11:05 GMT11 August 2020
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    The British Pound Sterling has nose-dived to its lowest level in 30 years, dropping in value by 15 percent at the same time ratings agency S&P cut the UK's sovereign debt rating from AAA to AA.

    Meanwhile, Britain's Queen is in line for a pay rise, in what's known as the Sovereign Grant. Amid the depression felt among Bremainers — and the dread felt by some of Britain's senior economists and investors, following the cut in the UK's sovereign debt rating, Queen Elizabeth II is set for a 6.5 percent pay rise.

    The Queen's Sovereign Grant could rise by US$3.75 million up from US$57.3 million this year, meaning Her Majesty is expected to net a cool US$61.1 million from the taxpayer next year after Crown Estate figures revealed a total profit of US$407.45 million.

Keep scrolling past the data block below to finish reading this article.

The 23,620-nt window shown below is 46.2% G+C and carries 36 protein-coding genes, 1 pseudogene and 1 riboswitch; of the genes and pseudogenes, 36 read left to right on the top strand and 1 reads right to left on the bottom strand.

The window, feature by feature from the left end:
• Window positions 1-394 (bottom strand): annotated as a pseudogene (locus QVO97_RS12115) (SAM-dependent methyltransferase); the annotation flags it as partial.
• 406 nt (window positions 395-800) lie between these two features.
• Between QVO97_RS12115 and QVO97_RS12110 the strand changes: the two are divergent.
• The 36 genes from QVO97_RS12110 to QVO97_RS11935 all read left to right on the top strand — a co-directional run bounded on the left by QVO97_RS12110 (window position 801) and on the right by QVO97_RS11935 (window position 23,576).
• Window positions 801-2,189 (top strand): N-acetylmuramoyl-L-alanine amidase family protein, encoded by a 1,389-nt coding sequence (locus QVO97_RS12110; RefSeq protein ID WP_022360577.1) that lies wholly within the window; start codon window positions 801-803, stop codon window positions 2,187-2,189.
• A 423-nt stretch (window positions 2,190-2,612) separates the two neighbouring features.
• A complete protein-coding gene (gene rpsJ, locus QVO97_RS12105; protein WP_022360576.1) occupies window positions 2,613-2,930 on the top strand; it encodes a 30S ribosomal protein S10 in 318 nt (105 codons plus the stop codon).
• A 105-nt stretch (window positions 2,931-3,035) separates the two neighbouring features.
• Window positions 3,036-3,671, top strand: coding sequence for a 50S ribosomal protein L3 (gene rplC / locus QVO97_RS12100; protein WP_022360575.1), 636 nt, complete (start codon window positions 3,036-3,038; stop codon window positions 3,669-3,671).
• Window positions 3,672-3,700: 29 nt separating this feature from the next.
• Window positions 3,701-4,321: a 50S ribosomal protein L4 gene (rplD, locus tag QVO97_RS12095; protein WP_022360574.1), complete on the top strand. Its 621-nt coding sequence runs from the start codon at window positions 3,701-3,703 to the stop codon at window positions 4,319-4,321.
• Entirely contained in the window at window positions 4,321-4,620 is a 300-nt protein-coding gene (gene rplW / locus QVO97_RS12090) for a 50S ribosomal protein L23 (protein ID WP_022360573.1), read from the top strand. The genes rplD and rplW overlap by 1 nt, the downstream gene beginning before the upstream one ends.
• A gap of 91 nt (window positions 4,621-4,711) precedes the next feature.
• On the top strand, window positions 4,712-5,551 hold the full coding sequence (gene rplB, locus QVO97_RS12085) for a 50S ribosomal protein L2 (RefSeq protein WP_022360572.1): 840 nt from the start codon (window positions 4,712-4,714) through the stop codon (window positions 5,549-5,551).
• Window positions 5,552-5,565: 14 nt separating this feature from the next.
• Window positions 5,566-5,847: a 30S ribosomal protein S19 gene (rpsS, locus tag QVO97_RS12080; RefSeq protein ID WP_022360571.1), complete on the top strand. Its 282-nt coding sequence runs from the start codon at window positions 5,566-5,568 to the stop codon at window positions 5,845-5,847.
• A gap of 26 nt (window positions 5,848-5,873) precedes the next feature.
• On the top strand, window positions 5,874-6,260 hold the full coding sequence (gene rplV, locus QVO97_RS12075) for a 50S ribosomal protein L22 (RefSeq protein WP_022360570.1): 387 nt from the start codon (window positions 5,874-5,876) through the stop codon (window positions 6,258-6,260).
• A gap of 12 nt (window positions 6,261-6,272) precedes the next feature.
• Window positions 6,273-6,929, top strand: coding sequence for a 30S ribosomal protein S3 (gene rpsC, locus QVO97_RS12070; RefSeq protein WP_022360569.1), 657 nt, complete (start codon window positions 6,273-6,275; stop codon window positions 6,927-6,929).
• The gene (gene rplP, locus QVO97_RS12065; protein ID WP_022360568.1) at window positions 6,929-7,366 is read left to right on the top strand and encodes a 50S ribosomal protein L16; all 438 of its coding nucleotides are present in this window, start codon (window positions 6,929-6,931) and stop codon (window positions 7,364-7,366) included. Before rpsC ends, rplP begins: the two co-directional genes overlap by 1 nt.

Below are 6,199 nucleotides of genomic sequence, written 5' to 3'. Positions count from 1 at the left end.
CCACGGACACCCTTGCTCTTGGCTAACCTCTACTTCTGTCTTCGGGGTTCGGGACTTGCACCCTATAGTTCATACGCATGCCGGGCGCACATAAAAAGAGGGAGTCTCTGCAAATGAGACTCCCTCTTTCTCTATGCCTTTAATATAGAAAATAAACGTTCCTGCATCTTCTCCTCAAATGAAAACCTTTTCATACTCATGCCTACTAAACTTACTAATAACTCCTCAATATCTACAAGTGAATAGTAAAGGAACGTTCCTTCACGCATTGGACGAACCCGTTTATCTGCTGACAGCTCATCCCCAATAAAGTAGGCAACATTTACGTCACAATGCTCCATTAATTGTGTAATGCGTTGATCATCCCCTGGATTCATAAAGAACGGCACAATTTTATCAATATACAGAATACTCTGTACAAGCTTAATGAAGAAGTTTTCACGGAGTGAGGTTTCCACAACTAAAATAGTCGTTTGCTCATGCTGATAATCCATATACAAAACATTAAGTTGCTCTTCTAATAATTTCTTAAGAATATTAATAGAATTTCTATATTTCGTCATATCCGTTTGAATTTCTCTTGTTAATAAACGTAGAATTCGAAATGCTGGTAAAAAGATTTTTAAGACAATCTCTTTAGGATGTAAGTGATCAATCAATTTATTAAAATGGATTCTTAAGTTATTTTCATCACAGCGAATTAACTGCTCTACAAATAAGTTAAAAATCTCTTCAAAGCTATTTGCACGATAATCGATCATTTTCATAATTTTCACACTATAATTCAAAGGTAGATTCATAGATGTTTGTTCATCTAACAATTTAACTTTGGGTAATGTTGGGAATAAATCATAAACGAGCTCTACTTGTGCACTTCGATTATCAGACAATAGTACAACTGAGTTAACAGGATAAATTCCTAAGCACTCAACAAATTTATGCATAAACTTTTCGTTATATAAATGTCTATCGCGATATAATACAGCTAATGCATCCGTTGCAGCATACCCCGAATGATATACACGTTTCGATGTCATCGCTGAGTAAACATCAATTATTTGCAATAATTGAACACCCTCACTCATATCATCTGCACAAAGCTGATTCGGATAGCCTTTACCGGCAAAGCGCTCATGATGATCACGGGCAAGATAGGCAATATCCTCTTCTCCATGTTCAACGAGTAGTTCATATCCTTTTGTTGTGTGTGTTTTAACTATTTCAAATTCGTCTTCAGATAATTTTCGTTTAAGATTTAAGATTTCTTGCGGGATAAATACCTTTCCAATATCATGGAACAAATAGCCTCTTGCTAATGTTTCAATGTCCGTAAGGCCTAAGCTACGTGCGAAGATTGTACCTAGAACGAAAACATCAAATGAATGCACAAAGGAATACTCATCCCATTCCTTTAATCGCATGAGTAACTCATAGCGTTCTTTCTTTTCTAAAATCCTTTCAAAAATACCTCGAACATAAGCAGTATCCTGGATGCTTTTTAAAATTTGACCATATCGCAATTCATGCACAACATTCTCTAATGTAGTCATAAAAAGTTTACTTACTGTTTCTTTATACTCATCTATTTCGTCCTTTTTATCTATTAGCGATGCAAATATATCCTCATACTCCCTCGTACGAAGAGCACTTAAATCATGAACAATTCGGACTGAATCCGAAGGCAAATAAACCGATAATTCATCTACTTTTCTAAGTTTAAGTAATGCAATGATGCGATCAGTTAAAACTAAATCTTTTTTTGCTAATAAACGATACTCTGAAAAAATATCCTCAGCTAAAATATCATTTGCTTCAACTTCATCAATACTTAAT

But it's the crumbling palaces that are costing the taxpayer the most, with US$21.6 million spent on repairs.

    During a press briefing to launch the report on royal spending, Keeper of the Privy Purse, Sir Alan Reid said:

    "In 2015-16 spending on property maintenance amounted to US$21.8 million and that's 30 percent of our totally expenditure — that's an increase of 39 percent compared with spending on property maintenance last year.

    "The occupied royal palaces are a vital part of our national heritage and can only be preserved through sustained investment."

    Sir Alan said that the palaces were deteriorating "at a faster rate than we've been able to respond at to date."

    Other costs incurred include US$127,000 to charter a plane for Prince Charles and Camilla's tour of the Balkans in March and US$44,000 to charter Prince Harry's flights to Nepal.

    The amount of money given to the Royal Family each year by the Treasury is to be reviewed.

    Brexit (287)


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